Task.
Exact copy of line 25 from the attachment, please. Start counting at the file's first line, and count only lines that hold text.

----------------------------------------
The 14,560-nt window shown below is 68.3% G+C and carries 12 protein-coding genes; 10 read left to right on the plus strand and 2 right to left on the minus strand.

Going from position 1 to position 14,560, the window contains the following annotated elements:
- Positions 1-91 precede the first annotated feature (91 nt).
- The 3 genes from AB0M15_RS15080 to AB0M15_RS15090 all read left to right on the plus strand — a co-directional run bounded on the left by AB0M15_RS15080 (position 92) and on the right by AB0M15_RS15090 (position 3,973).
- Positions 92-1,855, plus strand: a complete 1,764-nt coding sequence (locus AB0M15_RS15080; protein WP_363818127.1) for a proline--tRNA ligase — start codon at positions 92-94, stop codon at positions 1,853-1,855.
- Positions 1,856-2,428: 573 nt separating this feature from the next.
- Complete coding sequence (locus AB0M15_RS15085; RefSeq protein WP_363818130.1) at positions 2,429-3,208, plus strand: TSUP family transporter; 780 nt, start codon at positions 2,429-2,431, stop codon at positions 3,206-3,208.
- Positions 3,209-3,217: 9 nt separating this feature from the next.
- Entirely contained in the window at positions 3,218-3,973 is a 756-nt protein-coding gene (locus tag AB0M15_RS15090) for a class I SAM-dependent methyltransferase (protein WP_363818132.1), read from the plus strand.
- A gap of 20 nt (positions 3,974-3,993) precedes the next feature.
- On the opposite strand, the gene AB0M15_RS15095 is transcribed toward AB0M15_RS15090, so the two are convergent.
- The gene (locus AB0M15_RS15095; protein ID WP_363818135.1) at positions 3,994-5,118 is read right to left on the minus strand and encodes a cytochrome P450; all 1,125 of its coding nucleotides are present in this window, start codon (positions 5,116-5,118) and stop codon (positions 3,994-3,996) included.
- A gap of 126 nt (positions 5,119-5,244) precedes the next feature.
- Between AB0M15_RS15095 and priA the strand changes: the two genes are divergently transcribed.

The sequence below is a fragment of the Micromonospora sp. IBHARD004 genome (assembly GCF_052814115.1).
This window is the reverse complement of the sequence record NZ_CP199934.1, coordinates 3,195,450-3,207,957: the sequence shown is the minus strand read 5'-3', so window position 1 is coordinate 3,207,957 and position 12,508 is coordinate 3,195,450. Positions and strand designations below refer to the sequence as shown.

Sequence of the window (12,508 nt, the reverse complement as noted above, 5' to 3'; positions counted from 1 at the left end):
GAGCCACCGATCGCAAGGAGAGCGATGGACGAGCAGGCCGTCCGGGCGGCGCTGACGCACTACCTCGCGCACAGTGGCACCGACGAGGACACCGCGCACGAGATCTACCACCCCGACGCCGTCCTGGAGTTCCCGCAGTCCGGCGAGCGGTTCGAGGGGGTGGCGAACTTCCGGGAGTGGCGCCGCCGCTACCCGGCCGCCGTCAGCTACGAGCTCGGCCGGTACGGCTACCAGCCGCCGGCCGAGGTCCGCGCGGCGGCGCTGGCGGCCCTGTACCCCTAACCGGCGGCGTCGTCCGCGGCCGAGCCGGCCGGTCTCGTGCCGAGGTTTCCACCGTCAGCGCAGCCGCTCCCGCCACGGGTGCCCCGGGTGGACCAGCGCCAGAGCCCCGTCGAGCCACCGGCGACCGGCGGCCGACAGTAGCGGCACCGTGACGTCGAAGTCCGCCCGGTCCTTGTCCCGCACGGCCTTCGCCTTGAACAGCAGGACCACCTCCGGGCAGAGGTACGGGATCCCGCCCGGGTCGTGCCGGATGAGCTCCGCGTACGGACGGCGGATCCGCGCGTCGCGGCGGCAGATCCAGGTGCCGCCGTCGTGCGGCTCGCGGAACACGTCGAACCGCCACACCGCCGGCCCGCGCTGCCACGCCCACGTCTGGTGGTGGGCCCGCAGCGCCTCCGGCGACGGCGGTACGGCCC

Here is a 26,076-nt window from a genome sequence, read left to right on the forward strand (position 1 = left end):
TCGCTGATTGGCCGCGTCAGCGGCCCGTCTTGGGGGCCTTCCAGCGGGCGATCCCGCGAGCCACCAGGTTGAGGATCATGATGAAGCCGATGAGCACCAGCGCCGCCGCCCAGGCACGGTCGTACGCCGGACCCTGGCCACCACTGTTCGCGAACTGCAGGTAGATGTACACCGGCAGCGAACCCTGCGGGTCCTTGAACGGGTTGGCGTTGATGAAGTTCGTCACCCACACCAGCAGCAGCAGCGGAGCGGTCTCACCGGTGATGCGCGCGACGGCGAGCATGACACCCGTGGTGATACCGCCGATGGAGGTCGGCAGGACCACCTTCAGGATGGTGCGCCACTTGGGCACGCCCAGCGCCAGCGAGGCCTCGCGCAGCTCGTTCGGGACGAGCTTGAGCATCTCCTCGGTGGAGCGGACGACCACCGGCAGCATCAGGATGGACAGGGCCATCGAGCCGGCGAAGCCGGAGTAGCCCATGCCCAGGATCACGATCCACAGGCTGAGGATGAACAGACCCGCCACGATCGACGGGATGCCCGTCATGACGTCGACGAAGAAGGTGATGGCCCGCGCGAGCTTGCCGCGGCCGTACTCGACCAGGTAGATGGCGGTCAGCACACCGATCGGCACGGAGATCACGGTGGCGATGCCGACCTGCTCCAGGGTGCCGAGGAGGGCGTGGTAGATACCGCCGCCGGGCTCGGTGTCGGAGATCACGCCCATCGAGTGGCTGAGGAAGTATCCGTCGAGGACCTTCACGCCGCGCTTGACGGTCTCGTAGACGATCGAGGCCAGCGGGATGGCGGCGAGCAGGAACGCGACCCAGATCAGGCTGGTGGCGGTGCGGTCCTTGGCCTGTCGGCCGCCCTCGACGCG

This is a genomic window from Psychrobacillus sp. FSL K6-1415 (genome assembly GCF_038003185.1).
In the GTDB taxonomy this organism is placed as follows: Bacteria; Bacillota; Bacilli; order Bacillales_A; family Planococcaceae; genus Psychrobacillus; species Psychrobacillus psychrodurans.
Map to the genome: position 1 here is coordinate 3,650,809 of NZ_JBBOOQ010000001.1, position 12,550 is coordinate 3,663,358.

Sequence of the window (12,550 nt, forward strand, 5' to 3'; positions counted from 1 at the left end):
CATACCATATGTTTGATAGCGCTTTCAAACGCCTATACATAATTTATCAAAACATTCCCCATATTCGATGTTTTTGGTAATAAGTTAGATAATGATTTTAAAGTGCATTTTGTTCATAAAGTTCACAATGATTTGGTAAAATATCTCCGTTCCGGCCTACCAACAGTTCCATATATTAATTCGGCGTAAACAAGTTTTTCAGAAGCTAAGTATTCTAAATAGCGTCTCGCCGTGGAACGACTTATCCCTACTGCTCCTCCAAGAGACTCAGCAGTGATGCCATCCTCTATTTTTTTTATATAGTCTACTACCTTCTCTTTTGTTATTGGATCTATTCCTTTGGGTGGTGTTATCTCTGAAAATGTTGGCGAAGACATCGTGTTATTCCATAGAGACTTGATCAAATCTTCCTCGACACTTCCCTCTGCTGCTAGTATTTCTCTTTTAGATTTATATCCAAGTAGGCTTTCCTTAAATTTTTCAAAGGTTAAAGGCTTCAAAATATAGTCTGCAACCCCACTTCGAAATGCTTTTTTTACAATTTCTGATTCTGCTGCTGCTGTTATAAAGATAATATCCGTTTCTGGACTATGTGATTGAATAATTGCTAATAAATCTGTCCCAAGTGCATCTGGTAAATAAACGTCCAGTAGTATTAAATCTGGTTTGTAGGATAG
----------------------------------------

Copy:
CATACCATATGTTTGATAGCGCTTTCAAACGCCTATACATAATTTATCAAAACATTCCCCATATTCGATGTTTTTGGTAATAAGTTAGATAATGATTTTAAAGTGCATTTTGTTCATAAAGTTCACAATGATTTGGTAAAATATCTCCGTTCCGGCCTACCAACAGTTCCATATATTAATTCGGCGTAAACAAGTTTTTCAGAAGCTAAGTATTCTAAATAGCGTCTCGCCGTGGAACGACTTATCCCTACTGCTCCTCCAAGAGACTCAGCAGTGATGCCATCCTCTATTTTTTTTATATAGTCTACTACCTTCTCTTTTGTTATTGGATCTATTCCTTTGGGTGGTGTTATCTCTGAAAATGTTGGCGAAGACATCGTGTTATTCCATAGAGACTTGATCAAATCTTCCTCGACACTTCCCTCTGCTGCTAGTATTTCTCTTTTAGATTTATATCCAAGTAGGCTTTCCTTAAATTTTTCAAAGGTTAAAGGCTTCAAAATATAGTCTGCAACCCCACTTCGAAATGCTTTTTTTACAATTTCTGATTCTGCTGCTGCTGTTATAAAGATAATATCCGTTTCTGGACTATGTGATTGAATAATTGCTAATAAATCTGTCCCAAGTGCATCTGGTAAATAAACGTCCAGTAGTATTAAATCTGGTTTGTAGGATAG